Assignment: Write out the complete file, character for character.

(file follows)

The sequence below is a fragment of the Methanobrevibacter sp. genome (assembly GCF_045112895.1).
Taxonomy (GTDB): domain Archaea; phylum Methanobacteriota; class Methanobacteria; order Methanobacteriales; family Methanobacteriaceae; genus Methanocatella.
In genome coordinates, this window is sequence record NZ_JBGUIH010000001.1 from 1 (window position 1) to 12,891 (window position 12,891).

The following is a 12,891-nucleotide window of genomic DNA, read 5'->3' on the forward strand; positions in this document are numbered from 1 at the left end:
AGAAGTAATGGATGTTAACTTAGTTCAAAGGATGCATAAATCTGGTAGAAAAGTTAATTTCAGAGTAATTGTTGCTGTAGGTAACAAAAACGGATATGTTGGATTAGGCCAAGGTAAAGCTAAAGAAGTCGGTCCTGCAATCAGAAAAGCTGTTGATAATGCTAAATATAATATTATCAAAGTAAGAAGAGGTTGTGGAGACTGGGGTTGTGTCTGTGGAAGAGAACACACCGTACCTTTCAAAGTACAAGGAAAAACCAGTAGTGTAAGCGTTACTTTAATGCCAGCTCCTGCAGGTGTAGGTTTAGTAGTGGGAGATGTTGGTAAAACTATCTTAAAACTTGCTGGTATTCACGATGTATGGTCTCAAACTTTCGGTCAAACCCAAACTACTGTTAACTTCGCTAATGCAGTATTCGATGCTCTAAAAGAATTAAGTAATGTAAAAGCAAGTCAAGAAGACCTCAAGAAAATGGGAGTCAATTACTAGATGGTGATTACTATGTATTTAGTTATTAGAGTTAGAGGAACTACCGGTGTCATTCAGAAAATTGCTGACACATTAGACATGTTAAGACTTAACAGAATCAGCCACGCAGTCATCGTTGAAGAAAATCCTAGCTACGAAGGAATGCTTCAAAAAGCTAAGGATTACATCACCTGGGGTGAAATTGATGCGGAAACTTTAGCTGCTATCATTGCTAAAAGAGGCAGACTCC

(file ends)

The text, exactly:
The sequence below is a fragment of the Methanobrevibacter sp. genome (assembly GCF_045112895.1).
Taxonomy (GTDB): domain Archaea; phylum Methanobacteriota; class Methanobacteria; order Methanobacteriales; family Methanobacteriaceae; genus Methanocatella.
In genome coordinates, this window is sequence record NZ_JBGUIH010000001.1 from 1 (window position 1) to 12,891 (window position 12,891).

The following is a 12,891-nucleotide window of genomic DNA, read 5'->3' on the forward strand; positions in this document are numbered from 1 at the left end:
AGAAGTAATGGATGTTAACTTAGTTCAAAGGATGCATAAATCTGGTAGAAAAGTTAATTTCAGAGTAATTGTTGCTGTAGGTAACAAAAACGGATATGTTGGATTAGGCCAAGGTAAAGCTAAAGAAGTCGGTCCTGCAATCAGAAAAGCTGTTGATAATGCTAAATATAATATTATCAAAGTAAGAAGAGGTTGTGGAGACTGGGGTTGTGTCTGTGGAAGAGAACACACCGTACCTTTCAAAGTACAAGGAAAAACCAGTAGTGTAAGCGTTACTTTAATGCCAGCTCCTGCAGGTGTAGGTTTAGTAGTGGGAGATGTTGGTAAAACTATCTTAAAACTTGCTGGTATTCACGATGTATGGTCTCAAACTTTCGGTCAAACCCAAACTACTGTTAACTTCGCTAATGCAGTATTCGATGCTCTAAAAGAATTAAGTAATGTAAAAGCAAGTCAAGAAGACCTCAAGAAAATGGGAGTCAATTACTAGATGGTGATTACTATGTATTTAGTTATTAGAGTTAGAGGAACTACCGGTGTCATTCAGAAAATTGCTGACACATTAGACATGTTAAGACTTAACAGAATCAGCCACGCAGTCATCGTTGAAGAAAATCCTAGCTACGAAGGAATGCTTCAAAAAGCTAAGGATTACATCACCTGGGGTGAAATTGATGCGGAAACTTTAGCTGCTATCATTGCTAAAAGAGGCAGACTCC